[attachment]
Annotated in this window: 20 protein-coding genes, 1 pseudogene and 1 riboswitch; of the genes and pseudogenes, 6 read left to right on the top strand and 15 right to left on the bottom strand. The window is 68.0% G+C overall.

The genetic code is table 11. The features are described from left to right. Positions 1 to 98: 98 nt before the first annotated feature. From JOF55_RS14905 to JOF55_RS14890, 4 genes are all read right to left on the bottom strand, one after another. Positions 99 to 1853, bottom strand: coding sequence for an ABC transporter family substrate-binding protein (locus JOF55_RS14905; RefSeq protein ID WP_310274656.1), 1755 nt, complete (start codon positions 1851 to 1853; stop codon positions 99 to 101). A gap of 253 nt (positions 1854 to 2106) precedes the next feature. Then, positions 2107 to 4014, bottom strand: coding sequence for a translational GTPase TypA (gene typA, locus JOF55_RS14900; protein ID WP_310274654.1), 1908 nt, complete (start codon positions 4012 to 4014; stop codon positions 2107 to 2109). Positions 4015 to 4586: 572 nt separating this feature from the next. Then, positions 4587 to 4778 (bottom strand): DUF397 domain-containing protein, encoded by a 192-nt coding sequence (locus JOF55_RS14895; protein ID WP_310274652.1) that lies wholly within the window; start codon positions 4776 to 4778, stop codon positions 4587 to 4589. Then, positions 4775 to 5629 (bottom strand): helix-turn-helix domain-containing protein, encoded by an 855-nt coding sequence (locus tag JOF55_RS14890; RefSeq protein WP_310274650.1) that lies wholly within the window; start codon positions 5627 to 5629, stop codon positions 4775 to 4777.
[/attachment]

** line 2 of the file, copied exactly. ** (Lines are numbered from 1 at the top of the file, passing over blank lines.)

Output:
The genetic code is table 11. The features are described from left to right. Positions 1 to 98: 98 nt before the first annotated feature. From JOF55_RS14905 to JOF55_RS14890, 4 genes are all read right to left on the bottom strand, one after another. Positions 99 to 1853, bottom strand: coding sequence for an ABC transporter family substrate-binding protein (locus JOF55_RS14905; RefSeq protein ID WP_310274656.1), 1755 nt, complete (start codon positions 1851 to 1853; stop codon positions 99 to 101). A gap of 253 nt (positions 1854 to 2106) precedes the next feature. Then, positions 2107 to 4014, bottom strand: coding sequence for a translational GTPase TypA (gene typA, locus JOF55_RS14900; protein ID WP_310274654.1), 1908 nt, complete (start codon positions 4012 to 4014; stop codon positions 2107 to 2109). Positions 4015 to 4586: 572 nt separating this feature from the next. Then, positions 4587 to 4778 (bottom strand): DUF397 domain-containing protein, encoded by a 192-nt coding sequence (locus JOF55_RS14895; protein ID WP_310274652.1) that lies wholly within the window; start codon positions 4776 to 4778, stop codon positions 4587 to 4589. Then, positions 4775 to 5629 (bottom strand): helix-turn-helix domain-containing protein, encoded by an 855-nt coding sequence (locus tag JOF55_RS14890; RefSeq protein WP_310274650.1) that lies wholly within the window; start codon positions 5627 to 5629, stop codon positions 4775 to 4777.